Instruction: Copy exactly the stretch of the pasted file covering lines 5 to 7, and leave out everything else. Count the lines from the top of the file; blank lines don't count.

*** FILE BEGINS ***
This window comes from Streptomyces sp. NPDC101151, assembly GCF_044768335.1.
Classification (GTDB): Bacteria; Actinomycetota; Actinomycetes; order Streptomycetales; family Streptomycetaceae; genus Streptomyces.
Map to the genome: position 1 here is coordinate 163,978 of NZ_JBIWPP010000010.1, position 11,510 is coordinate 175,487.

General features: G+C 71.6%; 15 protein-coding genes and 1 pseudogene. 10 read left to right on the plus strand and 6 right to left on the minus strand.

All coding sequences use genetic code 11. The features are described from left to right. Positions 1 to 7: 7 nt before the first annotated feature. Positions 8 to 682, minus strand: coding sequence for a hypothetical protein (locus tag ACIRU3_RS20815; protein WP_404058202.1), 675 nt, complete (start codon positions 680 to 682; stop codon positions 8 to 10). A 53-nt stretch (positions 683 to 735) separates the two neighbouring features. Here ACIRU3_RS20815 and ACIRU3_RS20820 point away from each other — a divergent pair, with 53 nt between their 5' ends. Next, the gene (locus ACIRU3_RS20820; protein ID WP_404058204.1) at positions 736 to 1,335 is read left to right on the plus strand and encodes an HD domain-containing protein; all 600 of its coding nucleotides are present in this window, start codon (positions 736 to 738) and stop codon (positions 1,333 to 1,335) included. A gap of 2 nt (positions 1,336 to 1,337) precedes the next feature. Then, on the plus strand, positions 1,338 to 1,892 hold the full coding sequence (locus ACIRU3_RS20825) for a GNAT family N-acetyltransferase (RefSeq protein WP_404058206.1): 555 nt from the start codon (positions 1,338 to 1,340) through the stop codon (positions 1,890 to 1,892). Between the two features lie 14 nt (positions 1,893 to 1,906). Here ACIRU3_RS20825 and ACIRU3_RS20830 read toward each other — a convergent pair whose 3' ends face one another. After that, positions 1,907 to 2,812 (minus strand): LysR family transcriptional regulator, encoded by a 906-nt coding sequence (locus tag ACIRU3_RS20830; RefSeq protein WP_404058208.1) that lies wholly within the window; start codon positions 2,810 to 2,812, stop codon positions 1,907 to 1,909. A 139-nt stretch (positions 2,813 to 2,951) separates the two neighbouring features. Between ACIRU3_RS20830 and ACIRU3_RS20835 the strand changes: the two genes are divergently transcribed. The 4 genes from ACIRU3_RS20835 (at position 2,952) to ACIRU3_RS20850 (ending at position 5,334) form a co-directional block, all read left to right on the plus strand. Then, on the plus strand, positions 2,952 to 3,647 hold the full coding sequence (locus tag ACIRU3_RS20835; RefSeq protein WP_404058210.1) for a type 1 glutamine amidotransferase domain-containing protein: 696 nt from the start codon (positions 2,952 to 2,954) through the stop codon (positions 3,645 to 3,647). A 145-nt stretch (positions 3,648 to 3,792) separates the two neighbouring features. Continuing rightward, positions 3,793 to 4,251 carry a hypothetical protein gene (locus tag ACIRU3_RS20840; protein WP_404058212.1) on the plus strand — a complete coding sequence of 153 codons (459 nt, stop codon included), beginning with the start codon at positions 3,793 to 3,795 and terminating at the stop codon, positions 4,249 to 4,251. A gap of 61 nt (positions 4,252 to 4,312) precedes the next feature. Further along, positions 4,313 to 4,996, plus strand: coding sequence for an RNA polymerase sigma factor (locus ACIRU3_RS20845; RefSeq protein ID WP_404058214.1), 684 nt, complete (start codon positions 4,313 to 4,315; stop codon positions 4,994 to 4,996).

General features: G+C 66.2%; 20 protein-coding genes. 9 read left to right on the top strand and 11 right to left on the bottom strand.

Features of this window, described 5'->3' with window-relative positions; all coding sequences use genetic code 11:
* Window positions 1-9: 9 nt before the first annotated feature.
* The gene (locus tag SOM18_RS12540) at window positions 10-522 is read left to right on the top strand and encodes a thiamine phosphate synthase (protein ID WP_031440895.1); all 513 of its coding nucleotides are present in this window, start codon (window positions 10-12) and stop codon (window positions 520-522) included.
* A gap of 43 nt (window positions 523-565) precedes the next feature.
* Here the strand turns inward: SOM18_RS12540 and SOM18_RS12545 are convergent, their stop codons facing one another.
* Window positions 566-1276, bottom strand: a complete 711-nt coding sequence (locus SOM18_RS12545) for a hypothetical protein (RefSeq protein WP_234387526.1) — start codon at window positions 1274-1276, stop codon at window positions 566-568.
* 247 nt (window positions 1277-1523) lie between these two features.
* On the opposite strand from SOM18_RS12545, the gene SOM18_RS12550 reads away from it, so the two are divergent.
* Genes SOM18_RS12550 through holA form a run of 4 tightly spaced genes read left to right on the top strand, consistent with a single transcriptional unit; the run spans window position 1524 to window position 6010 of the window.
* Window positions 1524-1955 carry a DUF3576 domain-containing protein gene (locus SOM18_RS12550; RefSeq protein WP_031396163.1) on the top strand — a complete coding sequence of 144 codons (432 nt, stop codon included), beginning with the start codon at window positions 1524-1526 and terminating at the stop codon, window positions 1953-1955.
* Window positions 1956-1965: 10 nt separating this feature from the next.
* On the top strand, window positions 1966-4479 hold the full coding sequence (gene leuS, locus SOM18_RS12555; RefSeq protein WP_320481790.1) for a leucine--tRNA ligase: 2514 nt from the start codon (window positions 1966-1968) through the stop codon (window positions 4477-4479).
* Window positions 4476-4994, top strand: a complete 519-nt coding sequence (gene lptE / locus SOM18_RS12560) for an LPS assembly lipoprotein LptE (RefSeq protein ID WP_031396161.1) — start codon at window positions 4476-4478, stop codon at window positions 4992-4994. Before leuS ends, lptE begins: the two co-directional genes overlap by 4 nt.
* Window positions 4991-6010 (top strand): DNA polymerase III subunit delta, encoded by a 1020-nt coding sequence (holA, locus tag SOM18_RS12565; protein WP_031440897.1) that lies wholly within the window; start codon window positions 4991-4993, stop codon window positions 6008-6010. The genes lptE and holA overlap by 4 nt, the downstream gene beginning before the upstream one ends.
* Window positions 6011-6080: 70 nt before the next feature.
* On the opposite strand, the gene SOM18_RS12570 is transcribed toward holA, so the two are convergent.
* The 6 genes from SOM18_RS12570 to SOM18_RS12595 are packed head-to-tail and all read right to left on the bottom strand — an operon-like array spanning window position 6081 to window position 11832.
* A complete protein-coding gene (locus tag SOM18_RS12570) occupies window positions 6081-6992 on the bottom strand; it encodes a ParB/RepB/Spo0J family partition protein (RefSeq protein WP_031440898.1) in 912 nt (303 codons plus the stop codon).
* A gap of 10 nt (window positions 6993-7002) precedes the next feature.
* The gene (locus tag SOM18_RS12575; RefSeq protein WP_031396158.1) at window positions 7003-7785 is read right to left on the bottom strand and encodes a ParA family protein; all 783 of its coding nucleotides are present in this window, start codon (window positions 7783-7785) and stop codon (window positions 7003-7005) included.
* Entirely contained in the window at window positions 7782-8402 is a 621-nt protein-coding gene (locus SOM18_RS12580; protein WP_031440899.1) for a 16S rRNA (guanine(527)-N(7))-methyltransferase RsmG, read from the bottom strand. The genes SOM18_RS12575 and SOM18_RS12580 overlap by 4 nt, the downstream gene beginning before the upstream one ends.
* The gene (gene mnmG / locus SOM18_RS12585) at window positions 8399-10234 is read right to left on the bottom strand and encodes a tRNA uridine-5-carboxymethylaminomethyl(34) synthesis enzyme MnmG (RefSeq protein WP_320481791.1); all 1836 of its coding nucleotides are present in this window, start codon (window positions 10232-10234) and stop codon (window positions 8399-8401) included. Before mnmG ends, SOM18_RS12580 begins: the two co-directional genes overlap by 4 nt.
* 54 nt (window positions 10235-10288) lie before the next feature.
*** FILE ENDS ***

All coding sequences use genetic code 11. The features are described from left to right. Positions 1 to 7: 7 nt before the first annotated feature. Positions 8 to 682, minus strand: coding sequence for a hypothetical protein (locus tag ACIRU3_RS20815; protein WP_404058202.1), 675 nt, complete (start codon positions 680 to 682; stop codon positions 8 to 10). A 53-nt stretch (positions 683 to 735) separates the two neighbouring features. Here ACIRU3_RS20815 and ACIRU3_RS20820 point away from each other — a divergent pair, with 53 nt between their 5' ends. Next, the gene (locus ACIRU3_RS20820; protein ID WP_404058204.1) at positions 736 to 1,335 is read left to right on the plus strand and encodes an HD domain-containing protein; all 600 of its coding nucleotides are present in this window, start codon (positions 736 to 738) and stop codon (positions 1,333 to 1,335) included. A gap of 2 nt (positions 1,336 to 1,337) precedes the next feature. Then, on the plus strand, positions 1,338 to 1,892 hold the full coding sequence (locus ACIRU3_RS20825) for a GNAT family N-acetyltransferase (RefSeq protein WP_404058206.1): 555 nt from the start codon (positions 1,338 to 1,340) through the stop codon (positions 1,890 to 1,892). Between the two features lie 14 nt (positions 1,893 to 1,906). Here ACIRU3_RS20825 and ACIRU3_RS20830 read toward each other — a convergent pair whose 3' ends face one another. After that, positions 1,907 to 2,812 (minus strand): LysR family transcriptional regulator, encoded by a 906-nt coding sequence (locus tag ACIRU3_RS20830; RefSeq protein WP_404058208.1) that lies wholly within the window; start codon positions 2,810 to 2,812, stop codon positions 1,907 to 1,909. A 139-nt stretch (positions 2,813 to 2,951) separates the two neighbouring features. Between ACIRU3_RS20830 and ACIRU3_RS20835 the strand changes: the two genes are divergently transcribed. The 4 genes from ACIRU3_RS20835 (at position 2,952) to ACIRU3_RS20850 (ending at position 5,334) form a co-directional block, all read left to right on the plus strand. Then, on the plus strand, positions 2,952 to 3,647 hold the full coding sequence (locus tag ACIRU3_RS20835; RefSeq protein WP_404058210.1) for a type 1 glutamine amidotransferase domain-containing protein: 696 nt from the start codon (positions 2,952 to 2,954) through the stop codon (positions 3,645 to 3,647). A 145-nt stretch (positions 3,648 to 3,792) separates the two neighbouring features. Continuing rightward, positions 3,793 to 4,251 carry a hypothetical protein gene (locus tag ACIRU3_RS20840; protein WP_404058212.1) on the plus strand — a complete coding sequence of 153 codons (459 nt, stop codon included), beginning with the start codon at positions 3,793 to 3,795 and terminating at the stop codon, positions 4,249 to 4,251. A gap of 61 nt (positions 4,252 to 4,312) precedes the next feature. Further along, positions 4,313 to 4,996, plus strand: coding sequence for an RNA polymerase sigma factor (locus ACIRU3_RS20845; RefSeq protein ID WP_404058214.1), 684 nt, complete (start codon positions 4,313 to 4,315; stop codon positions 4,994 to 4,996).

General features: G+C 66.2%; 20 protein-coding genes. 9 read left to right on the top strand and 11 right to left on the bottom strand.

Features of this window, described 5'->3' with window-relative positions; all coding sequences use genetic code 11: